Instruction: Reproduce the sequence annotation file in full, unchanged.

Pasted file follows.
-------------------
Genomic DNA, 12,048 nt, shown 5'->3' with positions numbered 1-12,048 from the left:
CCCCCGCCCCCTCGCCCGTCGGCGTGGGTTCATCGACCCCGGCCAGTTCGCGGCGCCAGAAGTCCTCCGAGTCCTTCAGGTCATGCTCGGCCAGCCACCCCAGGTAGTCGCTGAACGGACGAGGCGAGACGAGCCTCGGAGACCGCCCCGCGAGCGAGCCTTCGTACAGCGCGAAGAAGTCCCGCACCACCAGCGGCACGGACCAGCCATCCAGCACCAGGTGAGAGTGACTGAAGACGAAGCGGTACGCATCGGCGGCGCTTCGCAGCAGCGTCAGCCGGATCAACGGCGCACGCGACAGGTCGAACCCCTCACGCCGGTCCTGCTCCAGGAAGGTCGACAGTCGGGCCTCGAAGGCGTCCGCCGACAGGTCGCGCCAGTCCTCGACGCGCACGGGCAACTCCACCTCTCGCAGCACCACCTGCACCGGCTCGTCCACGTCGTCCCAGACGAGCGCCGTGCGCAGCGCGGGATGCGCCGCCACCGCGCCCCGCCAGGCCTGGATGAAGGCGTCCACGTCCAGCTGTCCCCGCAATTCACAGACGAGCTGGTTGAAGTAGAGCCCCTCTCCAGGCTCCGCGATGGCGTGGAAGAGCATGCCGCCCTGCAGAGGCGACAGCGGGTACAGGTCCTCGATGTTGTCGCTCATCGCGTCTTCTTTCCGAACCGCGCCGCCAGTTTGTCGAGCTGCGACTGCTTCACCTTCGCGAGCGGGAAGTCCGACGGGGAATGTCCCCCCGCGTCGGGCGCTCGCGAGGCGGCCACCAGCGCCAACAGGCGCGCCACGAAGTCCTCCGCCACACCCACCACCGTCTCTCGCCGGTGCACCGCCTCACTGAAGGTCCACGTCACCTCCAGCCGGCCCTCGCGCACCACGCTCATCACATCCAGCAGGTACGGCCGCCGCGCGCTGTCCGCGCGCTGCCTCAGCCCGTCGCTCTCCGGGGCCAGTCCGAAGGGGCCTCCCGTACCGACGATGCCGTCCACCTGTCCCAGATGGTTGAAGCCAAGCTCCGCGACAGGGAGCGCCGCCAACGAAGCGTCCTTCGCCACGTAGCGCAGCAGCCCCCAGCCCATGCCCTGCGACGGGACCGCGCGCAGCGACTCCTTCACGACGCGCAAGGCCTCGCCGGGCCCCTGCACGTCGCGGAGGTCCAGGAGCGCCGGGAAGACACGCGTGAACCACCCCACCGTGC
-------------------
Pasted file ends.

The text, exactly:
Genomic DNA, 12,048 nt, shown 5'->3' with positions numbered 1-12,048 from the left:
CCCCCGCCCCCTCGCCCGTCGGCGTGGGTTCATCGACCCCGGCCAGTTCGCGGCGCCAGAAGTCCTCCGAGTCCTTCAGGTCATGCTCGGCCAGCCACCCCAGGTAGTCGCTGAACGGACGAGGCGAGACGAGCCTCGGAGACCGCCCCGCGAGCGAGCCTTCGTACAGCGCGAAGAAGTCCCGCACCACCAGCGGCACGGACCAGCCATCCAGCACCAGGTGAGAGTGACTGAAGACGAAGCGGTACGCATCGGCGGCGCTTCGCAGCAGCGTCAGCCGGATCAACGGCGCACGCGACAGGTCGAACCCCTCACGCCGGTCCTGCTCCAGGAAGGTCGACAGTCGGGCCTCGAAGGCGTCCGCCGACAGGTCGCGCCAGTCCTCGACGCGCACGGGCAACTCCACCTCTCGCAGCACCACCTGCACCGGCTCGTCCACGTCGTCCCAGACGAGCGCCGTGCGCAGCGCGGGATGCGCCGCCACCGCGCCCCGCCAGGCCTGGATGAAGGCGTCCACGTCCAGCTGTCCCCGCAATTCACAGACGAGCTGGTTGAAGTAGAGCCCCTCTCCAGGCTCCGCGATGGCGTGGAAGAGCATGCCGCCCTGCAGAGGCGACAGCGGGTACAGGTCCTCGATGTTGTCGCTCATCGCGTCTTCTTTCCGAACCGCGCCGCCAGTTTGTCGAGCTGCGACTGCTTCACCTTCGCGAGCGGGAAGTCCGACGGGGAATGTCCCCCCGCGTCGGGCGCTCGCGAGGCGGCCACCAGCGCCAACAGGCGCGCCACGAAGTCCTCCGCCACACCCACCACCGTCTCTCGCCGGTGCACCGCCTCACTGAAGGTCCACGTCACCTCCAGCCGGCCCTCGCGCACCACGCTCATCACATCCAGCAGGTACGGCCGCCGCGCGCTGTCCGCGCGCTGCCTCAGCCCGTCGCTCTCCGGGGCCAGTCCGAAGGGGCCTCCCGTACCGACGATGCCGTCCACCTGTCCCAGATGGTTGAAGCCAAGCTCCGCGACAGGGAGCGCCGCCAACGAAGCGTCCTTCGCCACGTAGCGCAGCAGCCCCCAGCCCATGCCCTGCGACGGGACCGCGCGCAGCGACTCCTTCACGACGCGCAAGGCCTCGCCGGGCCCCTGCACGTCGCGGAGGTCCAGGAGCGCCGGGAAGACACGCGTGAACCACCCCACCGTGC